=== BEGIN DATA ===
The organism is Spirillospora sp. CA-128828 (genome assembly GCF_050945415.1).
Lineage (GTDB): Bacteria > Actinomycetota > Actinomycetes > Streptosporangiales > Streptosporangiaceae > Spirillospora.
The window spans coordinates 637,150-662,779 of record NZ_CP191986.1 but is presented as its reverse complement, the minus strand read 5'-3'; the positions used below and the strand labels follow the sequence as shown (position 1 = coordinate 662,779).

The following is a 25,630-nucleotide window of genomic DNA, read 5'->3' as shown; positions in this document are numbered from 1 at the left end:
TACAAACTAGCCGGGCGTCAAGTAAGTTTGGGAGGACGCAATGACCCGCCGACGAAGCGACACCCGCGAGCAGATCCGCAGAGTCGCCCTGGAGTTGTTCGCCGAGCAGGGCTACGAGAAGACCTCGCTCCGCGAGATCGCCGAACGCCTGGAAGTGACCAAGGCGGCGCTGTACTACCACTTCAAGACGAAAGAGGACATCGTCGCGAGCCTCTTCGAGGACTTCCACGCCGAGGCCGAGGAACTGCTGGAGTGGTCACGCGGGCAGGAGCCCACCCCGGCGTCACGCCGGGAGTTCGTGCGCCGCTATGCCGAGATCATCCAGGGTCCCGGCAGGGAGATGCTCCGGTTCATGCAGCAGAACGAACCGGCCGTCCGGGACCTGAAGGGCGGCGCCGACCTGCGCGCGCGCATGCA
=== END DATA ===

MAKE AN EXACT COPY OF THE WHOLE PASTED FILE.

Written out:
The organism is Spirillospora sp. CA-128828 (genome assembly GCF_050945415.1).
Lineage (GTDB): Bacteria > Actinomycetota > Actinomycetes > Streptosporangiales > Streptosporangiaceae > Spirillospora.
The window spans coordinates 637,150-662,779 of record NZ_CP191986.1 but is presented as its reverse complement, the minus strand read 5'-3'; the positions used below and the strand labels follow the sequence as shown (position 1 = coordinate 662,779).

The following is a 25,630-nucleotide window of genomic DNA, read 5'->3' as shown; positions in this document are numbered from 1 at the left end:
TACAAACTAGCCGGGCGTCAAGTAAGTTTGGGAGGACGCAATGACCCGCCGACGAAGCGACACCCGCGAGCAGATCCGCAGAGTCGCCCTGGAGTTGTTCGCCGAGCAGGGCTACGAGAAGACCTCGCTCCGCGAGATCGCCGAACGCCTGGAAGTGACCAAGGCGGCGCTGTACTACCACTTCAAGACGAAAGAGGACATCGTCGCGAGCCTCTTCGAGGACTTCCACGCCGAGGCCGAGGAACTGCTGGAGTGGTCACGCGGGCAGGAGCCCACCCCGGCGTCACGCCGGGAGTTCGTGCGCCGCTATGCCGAGATCATCCAGGGTCCCGGCAGGGAGATGCTCCGGTTCATGCAGCAGAACGAACCGGCCGTCCGGGACCTGAAGGGCGGCGCCGACCTGCGCGCGCGCATGCA